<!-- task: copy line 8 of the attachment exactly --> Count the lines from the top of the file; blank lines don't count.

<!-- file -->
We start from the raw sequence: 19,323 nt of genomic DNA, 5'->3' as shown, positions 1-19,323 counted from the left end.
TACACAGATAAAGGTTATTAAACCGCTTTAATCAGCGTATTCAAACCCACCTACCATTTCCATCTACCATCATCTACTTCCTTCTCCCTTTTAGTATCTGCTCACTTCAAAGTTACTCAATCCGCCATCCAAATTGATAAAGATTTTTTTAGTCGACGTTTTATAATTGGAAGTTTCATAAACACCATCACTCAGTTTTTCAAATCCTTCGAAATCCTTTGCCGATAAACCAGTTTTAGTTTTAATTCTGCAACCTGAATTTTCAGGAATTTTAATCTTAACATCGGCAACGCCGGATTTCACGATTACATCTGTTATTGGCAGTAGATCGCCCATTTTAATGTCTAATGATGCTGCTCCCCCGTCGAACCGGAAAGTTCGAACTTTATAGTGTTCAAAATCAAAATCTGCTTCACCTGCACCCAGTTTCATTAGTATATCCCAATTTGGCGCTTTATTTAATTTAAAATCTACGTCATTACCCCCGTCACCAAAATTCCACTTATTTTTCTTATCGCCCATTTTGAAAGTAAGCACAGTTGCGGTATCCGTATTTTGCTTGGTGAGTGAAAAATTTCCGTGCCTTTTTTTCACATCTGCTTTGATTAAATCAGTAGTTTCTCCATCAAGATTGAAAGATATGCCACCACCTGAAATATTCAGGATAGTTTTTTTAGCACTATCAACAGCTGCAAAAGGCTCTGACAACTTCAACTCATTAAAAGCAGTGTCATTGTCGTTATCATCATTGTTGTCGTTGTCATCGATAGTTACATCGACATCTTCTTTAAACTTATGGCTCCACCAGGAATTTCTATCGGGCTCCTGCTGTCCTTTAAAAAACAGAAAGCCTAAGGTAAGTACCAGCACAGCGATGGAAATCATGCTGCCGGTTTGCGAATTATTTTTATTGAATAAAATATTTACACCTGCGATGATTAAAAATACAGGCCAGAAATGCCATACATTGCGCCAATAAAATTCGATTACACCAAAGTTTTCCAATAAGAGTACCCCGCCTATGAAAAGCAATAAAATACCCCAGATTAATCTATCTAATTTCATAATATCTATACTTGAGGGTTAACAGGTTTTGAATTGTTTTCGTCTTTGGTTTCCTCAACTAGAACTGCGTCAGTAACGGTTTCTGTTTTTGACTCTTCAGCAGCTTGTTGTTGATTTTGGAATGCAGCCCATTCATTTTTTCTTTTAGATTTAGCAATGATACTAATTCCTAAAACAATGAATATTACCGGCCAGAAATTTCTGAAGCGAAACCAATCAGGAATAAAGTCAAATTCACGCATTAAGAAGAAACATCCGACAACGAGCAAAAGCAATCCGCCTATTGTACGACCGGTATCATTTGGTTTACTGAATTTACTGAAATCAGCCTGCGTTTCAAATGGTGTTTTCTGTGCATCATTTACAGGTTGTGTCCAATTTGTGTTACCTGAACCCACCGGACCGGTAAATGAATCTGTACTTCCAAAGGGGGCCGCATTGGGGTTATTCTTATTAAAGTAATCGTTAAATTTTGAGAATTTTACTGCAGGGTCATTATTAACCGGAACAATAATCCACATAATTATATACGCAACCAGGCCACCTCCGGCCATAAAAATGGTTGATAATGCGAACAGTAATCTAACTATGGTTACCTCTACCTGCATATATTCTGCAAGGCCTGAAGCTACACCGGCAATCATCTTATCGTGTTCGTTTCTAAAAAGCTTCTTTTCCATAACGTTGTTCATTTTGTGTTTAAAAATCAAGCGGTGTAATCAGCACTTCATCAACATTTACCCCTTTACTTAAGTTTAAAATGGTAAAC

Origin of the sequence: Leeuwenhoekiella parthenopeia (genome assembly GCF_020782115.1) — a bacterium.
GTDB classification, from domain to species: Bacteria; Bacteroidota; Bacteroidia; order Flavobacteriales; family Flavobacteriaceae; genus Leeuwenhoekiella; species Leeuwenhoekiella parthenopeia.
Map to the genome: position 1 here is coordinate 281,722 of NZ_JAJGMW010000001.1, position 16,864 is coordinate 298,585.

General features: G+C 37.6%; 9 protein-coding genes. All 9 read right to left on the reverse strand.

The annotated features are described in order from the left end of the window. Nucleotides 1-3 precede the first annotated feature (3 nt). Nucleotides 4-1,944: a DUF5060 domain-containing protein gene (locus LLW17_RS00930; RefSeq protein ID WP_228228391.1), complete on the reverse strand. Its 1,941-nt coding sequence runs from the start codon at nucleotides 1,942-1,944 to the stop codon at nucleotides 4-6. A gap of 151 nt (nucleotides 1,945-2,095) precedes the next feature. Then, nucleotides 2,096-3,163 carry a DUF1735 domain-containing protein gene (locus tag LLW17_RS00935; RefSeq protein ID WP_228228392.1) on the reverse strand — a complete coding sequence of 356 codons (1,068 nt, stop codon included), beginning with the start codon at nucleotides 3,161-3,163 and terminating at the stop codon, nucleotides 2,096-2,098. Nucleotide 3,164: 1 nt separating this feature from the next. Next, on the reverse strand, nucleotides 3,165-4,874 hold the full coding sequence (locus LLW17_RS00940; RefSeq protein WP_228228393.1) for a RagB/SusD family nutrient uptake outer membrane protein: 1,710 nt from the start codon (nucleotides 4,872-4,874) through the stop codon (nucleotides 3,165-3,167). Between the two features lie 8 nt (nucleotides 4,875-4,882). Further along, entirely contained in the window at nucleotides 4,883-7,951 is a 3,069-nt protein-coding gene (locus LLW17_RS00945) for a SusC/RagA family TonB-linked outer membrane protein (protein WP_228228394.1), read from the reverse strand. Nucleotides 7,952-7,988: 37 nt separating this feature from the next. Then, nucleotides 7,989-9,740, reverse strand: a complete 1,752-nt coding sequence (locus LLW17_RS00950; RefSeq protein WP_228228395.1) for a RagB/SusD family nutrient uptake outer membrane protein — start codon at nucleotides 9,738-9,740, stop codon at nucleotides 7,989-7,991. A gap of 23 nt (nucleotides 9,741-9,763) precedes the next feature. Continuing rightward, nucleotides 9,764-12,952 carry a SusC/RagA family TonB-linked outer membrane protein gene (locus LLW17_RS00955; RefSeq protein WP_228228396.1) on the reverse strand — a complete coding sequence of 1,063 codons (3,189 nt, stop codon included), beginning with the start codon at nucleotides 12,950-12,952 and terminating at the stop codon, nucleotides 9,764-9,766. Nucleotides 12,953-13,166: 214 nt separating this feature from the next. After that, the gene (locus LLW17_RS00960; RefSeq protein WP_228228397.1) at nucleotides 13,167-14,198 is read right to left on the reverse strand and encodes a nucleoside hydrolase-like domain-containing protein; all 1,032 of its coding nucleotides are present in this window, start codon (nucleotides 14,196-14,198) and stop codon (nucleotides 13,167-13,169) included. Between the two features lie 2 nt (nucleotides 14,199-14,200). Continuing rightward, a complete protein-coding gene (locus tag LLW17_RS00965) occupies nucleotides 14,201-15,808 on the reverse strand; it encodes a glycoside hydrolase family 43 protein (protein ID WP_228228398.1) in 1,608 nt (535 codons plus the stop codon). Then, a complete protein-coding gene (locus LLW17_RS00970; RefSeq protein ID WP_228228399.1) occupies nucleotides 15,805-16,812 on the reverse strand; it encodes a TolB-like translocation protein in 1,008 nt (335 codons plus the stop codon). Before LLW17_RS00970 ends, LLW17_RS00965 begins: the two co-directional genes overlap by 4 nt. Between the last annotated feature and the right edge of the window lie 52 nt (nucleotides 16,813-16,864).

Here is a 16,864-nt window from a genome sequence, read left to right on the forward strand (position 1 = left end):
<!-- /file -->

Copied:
Here is a 16,864-nt window from a genome sequence, read left to right on the forward strand (position 1 = left end):